December 10, 2010

Twitter Spam

It’s clear to me that spam on Twitter continues to be a growing problem. Tonight I posted a simple question about weather apps on the iPad.

Within seconds I got these really helpful replies from four attractive women that supposedly follow my every message, including one that seemingly has no clothes and only a bra to wear for her avatar.

I reported the accounts as spam. This stuff is so blatant though. You would think that Twitter could be doing a much better job blocking this stuff if they put any thought into it. Too much traffic? Somehow firewalls manage high traffic loads. Too complex of a problem? Don’t buy it.

Maybe they don’t mind it. After all, aren’t each of these yet another Twitter user which increases the theoretical worth of Twitter?

Spam Twitter Web
December 10, 2010

Attract Customers with WiFi Name

A while back we were traveling and I noticed that this coffee shop, Kavarna, didn’t just have its name in its WiFi network as most do. They smartly were telling anyone that could see the WiFi signal to come on in and use the network.

Smart. More places should do this. How about Free Refills” in your WiFi network name?

December 9, 2010

Oatmeal Ratio

Mazie and I enjoy our oatmeal. It is one of our favorite breakfasts. When she was really little I would make 2 servings and she ate about ½ of a serving and I got which was just about right. Now though she wants more, and the oatmeal box only shows water amounts for 1, 2 and 6 servings. We want 3 servings!

Now I realize your probably thinking it’s simple. 1 cup of water for each ½ cup of oatmeal. Done. However, that isn’t right. Note that 6 servings, 3 cups of oatmeal, is 5 cups of water, not 6. Here is the graph.

So it seems if you want to make 3 servings of oatmeal, you need 2 2?3 cups water. 4 servings need 3 1?3 cups and 5 takes cups. Hope this helps everyone with their oatmeal preparation.

December 5, 2010

First Photo Book: Stone/Steel/People

A few weeks ago I took a workshop at the Minneapolis Photo Center. The workshop was led by Layne Kennedy. Layne led the Dogsledding Photo Workshop that I took a while back and I’ve had the pleasure of getting to know Layne as well. He’s a great guy! I saw that he was doing this workshop in town and snapped up the opportunity to spend a weekend shooting.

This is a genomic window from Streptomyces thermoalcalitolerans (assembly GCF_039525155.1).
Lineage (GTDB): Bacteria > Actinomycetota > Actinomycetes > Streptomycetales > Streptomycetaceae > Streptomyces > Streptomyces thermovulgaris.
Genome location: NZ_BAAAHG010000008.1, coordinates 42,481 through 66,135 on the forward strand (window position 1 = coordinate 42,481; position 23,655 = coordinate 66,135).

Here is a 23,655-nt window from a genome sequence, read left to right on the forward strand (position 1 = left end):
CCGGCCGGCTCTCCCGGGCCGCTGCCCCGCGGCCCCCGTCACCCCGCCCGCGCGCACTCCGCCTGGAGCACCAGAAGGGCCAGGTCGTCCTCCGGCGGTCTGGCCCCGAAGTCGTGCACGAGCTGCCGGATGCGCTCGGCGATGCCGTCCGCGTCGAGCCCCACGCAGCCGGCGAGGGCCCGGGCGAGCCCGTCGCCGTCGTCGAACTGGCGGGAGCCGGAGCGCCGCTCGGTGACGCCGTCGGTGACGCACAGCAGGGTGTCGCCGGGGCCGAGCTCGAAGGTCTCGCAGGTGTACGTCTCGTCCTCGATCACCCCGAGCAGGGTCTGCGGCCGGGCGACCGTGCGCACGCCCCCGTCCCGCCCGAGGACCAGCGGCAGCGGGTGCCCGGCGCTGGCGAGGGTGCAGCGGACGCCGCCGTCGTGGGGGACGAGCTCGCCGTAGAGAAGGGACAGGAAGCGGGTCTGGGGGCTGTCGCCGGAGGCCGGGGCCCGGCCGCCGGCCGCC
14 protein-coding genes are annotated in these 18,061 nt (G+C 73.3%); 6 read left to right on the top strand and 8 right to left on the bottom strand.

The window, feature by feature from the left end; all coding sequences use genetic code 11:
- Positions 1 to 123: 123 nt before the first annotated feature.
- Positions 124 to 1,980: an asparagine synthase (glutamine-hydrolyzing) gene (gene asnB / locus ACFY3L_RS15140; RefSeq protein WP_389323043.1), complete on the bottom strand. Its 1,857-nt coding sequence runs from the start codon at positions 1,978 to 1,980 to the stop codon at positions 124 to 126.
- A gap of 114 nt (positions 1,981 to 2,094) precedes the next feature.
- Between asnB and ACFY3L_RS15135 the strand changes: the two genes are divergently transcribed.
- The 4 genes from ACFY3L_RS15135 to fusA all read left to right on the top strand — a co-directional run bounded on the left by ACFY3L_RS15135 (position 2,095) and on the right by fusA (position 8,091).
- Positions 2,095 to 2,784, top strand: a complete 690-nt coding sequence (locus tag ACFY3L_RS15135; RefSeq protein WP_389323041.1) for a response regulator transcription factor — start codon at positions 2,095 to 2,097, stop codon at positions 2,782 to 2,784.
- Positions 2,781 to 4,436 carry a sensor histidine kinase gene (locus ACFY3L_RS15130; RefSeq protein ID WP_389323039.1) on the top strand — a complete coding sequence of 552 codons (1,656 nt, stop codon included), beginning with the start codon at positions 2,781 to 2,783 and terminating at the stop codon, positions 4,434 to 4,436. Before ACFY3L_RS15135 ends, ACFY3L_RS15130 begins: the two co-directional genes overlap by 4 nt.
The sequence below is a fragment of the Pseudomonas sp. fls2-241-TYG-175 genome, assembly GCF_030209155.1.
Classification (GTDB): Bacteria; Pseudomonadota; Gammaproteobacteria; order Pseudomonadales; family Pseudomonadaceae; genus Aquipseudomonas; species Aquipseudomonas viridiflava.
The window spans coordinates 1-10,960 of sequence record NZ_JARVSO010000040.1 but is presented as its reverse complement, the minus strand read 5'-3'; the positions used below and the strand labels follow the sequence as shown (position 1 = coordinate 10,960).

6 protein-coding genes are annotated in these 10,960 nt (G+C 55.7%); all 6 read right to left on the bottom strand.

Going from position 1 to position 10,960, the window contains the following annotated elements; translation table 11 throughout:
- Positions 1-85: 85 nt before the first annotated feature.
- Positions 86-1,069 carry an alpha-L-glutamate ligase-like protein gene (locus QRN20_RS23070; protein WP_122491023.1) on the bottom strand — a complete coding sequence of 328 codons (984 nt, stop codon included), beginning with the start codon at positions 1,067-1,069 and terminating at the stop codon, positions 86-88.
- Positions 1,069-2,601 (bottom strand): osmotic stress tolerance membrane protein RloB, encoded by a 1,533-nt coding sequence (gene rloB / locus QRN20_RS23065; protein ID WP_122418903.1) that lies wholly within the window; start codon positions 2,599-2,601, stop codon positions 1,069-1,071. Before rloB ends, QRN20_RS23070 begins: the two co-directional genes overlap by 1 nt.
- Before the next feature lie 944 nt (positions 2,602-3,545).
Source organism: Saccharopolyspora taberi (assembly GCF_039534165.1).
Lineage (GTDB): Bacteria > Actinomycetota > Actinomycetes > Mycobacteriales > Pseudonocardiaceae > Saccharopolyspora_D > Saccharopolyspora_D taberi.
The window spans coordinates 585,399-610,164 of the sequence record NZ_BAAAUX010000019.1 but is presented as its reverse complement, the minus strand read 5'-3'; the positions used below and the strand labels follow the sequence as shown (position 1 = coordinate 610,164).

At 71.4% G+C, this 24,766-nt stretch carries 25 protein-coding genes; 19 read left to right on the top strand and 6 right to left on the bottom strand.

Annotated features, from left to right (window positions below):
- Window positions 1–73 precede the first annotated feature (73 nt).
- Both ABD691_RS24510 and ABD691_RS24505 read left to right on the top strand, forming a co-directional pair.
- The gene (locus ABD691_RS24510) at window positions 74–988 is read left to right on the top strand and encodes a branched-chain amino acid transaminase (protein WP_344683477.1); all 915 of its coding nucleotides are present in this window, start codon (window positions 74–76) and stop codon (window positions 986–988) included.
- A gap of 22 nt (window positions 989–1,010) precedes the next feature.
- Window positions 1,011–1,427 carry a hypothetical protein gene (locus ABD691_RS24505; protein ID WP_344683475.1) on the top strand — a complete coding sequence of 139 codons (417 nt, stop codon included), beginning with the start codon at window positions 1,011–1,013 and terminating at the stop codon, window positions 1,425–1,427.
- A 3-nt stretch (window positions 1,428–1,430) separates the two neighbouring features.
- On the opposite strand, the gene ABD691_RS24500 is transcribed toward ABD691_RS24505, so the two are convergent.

The focus of the workshop was to spend 72 HOURS focused on a subject and at the end of the project create a book. Putting together a book was what brought me to the workshop. I wanted to get some practice at creating a flow and telling a story through my photography. While digital photos are great, and zipping through 278 photos on a Web site may be preferred by some — I wanted to focus on editorial choice and creating a series of photos that worked together from the first to the last.

It took me a while to finish the book. I found the process interesting. Before I get to some of my lessons learned, take a peek at the book!

Some things that I learned while making this book:

  • Don’t expect to make a completely finished book on the first, or even second, time through. I found that I ended up scraping everything and just starting over a couple of times until I got the right feel. Don’t get focused on details until you are down the road a way.

  • The format of the book informed a lot of decisions. I decided to go with a square book. I also decided to go with a simple layout just putting one image on a page. This meant all my photos would be in a 1x1 format. The book layout and the photos I was working with both worked well there.

  • I let a lot of time pass before I finished the book. That is good and bad. On the bad side some recollections got rusty. On the good side I was able to see my photos with fresh eyes. This confirmed for me that I was making the right editorial decisions.

  • This takes a long time. I’m not sure what the right ratio is to make a book, and I’m sure you get faster with experience. This book has a little over 30 pictures in it. It took me between 10 and 15 hours to complete, I didn’t track it that carefully. The point is, it takes a while.

The book was made using Blurb. They have software you run locally on your Mac and it worked pretty well. I’ll wait until I get my first copy of the printed book before I make a recommendation. Other books I’ve seen off of the service look very good, so I expect it will be very nice.

You should also check out Layne’s book 72HOURS - Stone Steel & People. Layne was obsessed with his Lensbaby. Heidi Neumann also took the class and her book looks great too.

December 5, 2010

Canon Listened to me!

Just over a year ago I posted my plea to Canon asking that they make it so I can lock the mode dial on my Canon 5D Mark II.

Last week they announced a program to replace your mode dial with a locking one. Apparently it will cost $100. I assume it will involve a visit to an authorized service center. Worth $100? Probably.

Update: I called National Camera today to ask about this program. They haven’t heard a thing. The guy I talked to said that a number of people didn’t like the new locking mode dial on the newest Canon cameras so he wasn’t sure it was really something that people would like.

Canon Photography
November 29, 2010

It’s When You Wake Up?

Why is it so different to go to sleep at 2am and get up at 6am, versus going to bed at 10pm and getting up at 2am? Both are a miserly 4 hours of sleep, but the later is immensely less desirable.

I’ll be doing the later tonight to head into the office for a product release.

Dear Diary